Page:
9.21.2005

Community and lack thereof

I didn't know Ryan K. Robertson. I don't even remember the name of the cute guy I used to see at The Cobalt Cafe who killed himself in Volunteer Park. Besides suicide, they had something in common. They both felt that the gay community's fixation on sex and image prevented them from establishing meaningful relationships. In some respects, I agree.
Recently at dinner with Risa and Keith, Risa asked me to explain why I didn't really like one of her sister's gay friends. "I don't think you would understand unless you were a gay man," I said.
"Well, try me," she responded.
And I didn't know how to put it into words (maybe because I was on my second martini). The mere fact that I would relegate this living, breathing, complex human into 'them' status because of his speech patterns, the way he dresses, and his values--well, at least my perception of them--says a lot about the current state of the gay community. How can we prevent someone from taking their life if we quickly label them and put them on a shelf?
At brunch with Geoff on Sunday, we were having a similar conversation. He went to a house party and there were some Chelsea-boy types there. They held no interest to him and trying to have a conversation with one was out of the question. In some respects, this form of intra-minority stereotyping is similar to the "blue-veined" mulattoes and full-blooded blacks that was pervasive from the turn-of-the century to the 1950's. However, theirs was a class stuggle and desire to fit into the white world; ours is an adolescent struggle to define our very nature. I don't need to say that this stuggle is divisive--it is literally killing people; yet, it persists.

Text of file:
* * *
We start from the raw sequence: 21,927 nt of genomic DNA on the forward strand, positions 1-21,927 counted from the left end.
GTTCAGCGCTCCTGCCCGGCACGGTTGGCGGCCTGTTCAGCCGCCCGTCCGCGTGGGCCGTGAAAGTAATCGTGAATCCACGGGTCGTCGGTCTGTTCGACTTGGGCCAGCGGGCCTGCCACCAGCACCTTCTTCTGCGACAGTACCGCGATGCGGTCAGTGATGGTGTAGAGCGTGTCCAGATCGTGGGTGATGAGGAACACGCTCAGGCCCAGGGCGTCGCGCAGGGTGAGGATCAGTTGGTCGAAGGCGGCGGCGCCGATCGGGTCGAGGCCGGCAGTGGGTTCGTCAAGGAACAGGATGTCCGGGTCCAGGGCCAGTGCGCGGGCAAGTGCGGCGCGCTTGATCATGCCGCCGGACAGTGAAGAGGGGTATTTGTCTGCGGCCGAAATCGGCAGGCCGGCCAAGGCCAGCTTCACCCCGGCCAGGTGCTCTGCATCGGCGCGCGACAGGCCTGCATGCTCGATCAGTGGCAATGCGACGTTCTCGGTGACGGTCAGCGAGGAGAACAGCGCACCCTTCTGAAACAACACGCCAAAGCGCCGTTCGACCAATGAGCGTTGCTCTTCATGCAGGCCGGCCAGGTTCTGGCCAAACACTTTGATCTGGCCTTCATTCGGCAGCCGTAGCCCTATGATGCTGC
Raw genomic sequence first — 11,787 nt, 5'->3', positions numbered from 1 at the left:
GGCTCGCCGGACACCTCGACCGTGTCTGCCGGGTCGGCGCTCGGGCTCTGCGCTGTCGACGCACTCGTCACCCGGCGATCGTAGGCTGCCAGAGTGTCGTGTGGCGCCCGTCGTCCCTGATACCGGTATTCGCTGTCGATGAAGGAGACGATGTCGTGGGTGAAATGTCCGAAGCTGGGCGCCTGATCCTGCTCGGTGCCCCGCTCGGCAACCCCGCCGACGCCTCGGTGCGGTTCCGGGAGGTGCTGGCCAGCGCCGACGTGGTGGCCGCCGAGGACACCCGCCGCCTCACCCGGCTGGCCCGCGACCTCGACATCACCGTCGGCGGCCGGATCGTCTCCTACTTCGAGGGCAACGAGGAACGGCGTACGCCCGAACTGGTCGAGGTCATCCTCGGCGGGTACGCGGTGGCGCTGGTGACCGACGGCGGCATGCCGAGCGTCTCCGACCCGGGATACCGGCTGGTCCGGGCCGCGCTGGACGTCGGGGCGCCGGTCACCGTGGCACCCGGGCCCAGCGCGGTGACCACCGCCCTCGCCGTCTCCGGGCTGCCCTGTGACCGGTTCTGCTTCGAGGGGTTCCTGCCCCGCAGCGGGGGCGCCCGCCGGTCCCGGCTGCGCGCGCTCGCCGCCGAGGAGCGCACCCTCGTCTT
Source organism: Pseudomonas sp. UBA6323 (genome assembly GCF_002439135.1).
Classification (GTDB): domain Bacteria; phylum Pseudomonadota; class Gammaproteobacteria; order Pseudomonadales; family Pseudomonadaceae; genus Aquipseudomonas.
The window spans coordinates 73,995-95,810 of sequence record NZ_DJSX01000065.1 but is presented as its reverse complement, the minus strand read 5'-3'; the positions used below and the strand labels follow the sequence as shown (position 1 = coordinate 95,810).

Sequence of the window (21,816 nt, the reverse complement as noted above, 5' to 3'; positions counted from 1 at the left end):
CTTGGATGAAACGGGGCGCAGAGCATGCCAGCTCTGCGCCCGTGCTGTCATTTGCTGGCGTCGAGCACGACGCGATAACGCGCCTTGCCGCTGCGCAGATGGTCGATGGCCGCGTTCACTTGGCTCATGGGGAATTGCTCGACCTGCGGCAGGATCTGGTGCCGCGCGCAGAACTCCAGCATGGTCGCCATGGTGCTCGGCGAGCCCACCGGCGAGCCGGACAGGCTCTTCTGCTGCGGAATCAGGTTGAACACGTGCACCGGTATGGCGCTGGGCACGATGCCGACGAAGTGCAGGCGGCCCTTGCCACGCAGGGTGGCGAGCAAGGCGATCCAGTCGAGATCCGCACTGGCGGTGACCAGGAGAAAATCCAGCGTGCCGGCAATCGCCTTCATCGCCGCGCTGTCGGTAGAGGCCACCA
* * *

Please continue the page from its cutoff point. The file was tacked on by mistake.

I think, in a lot of ways, we are ill-equipped to solve this problem. As gay men, we socialize much later in life than heteros. When straight people are fifteen or sixteen, they are copping a feel in the back seat of their dad's Buick. If we are lucky, by the time we are in college, we'll finally start sexualization--many of us have even longer to wait. Add to that overcoming the societal stigmas of being gay and, by the time we actually realize there is a community, we are too jaded to actually participate in it and contribute to it.
Gay men are more likely to attempt suicide than straight men. I know of two who have succeeded. I know of two who have failed--one of those is me.
I don't think I'll ever try it again. I don't think I'll ever feel that kind of despair again. Even though most of the gay guys I meet are insipid and vain, I don't think I'll ever quit looking for 'the right one'. Maybe, I'll even come to place where I can reconcile the dichotomies of anonymity/recognizability and lust/love that are inherent in the gay community. Right now, I don't have the solutions for these heady struggles which have claimed the lives of so many of us, but I hope I can, at least, open a dialogue so that we may one day save ourselves.

4 comments:

durban said...

Excellent post! Thanks for sharing that. I think it's important for us to let others know (sometimes) what we go through. Most people think that kinda stuff only happens to "those other people" when, in fact, it may be happening to someone they are very close with.

Hopefully this will help someone else.

Chad said...

Amen! I'm going to miss Ryan's smile and laugh. :(

Anonymous said...

I've put together a little page to help [1965 buick skylark]
people find good places for [1965 buick skylark]
related sites. If you get a chance check out [1965 buick skylark]
.
Keep the shiny side UP!. Ray in San Diego**KEYWOR

Viagra Online said...

in my opinion you are right, I mean the people is full with prejudices and always that them see something like this of course that this is looking in a bad way.